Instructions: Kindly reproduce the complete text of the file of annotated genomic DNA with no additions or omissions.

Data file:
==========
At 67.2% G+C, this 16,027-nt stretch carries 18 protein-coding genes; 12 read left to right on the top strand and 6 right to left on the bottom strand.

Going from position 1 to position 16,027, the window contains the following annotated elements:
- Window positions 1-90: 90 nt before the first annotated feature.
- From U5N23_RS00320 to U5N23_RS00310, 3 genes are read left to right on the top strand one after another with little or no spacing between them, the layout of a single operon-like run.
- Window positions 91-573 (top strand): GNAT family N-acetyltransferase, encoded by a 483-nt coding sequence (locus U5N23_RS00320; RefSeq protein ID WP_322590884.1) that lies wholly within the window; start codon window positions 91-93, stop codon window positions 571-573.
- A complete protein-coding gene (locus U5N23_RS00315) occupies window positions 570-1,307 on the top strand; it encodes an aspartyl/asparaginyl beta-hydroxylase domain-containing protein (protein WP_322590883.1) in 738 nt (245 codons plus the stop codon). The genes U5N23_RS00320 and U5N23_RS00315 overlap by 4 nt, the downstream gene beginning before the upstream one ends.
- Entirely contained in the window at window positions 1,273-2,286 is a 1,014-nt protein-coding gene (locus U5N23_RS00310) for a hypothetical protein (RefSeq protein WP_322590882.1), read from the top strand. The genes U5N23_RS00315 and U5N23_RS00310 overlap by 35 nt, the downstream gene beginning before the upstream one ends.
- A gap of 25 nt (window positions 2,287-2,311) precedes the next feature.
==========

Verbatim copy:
At 67.2% G+C, this 16,027-nt stretch carries 18 protein-coding genes; 12 read left to right on the top strand and 6 right to left on the bottom strand.

Going from position 1 to position 16,027, the window contains the following annotated elements:
- Window positions 1-90: 90 nt before the first annotated feature.
- From U5N23_RS00320 to U5N23_RS00310, 3 genes are read left to right on the top strand one after another with little or no spacing between them, the layout of a single operon-like run.
- Window positions 91-573 (top strand): GNAT family N-acetyltransferase, encoded by a 483-nt coding sequence (locus U5N23_RS00320; RefSeq protein ID WP_322590884.1) that lies wholly within the window; start codon window positions 91-93, stop codon window positions 571-573.
- A complete protein-coding gene (locus U5N23_RS00315) occupies window positions 570-1,307 on the top strand; it encodes an aspartyl/asparaginyl beta-hydroxylase domain-containing protein (protein WP_322590883.1) in 738 nt (245 codons plus the stop codon). The genes U5N23_RS00320 and U5N23_RS00315 overlap by 4 nt, the downstream gene beginning before the upstream one ends.
- Entirely contained in the window at window positions 1,273-2,286 is a 1,014-nt protein-coding gene (locus U5N23_RS00310) for a hypothetical protein (RefSeq protein WP_322590882.1), read from the top strand. The genes U5N23_RS00315 and U5N23_RS00310 overlap by 35 nt, the downstream gene beginning before the upstream one ends.
- A gap of 25 nt (window positions 2,287-2,311) precedes the next feature.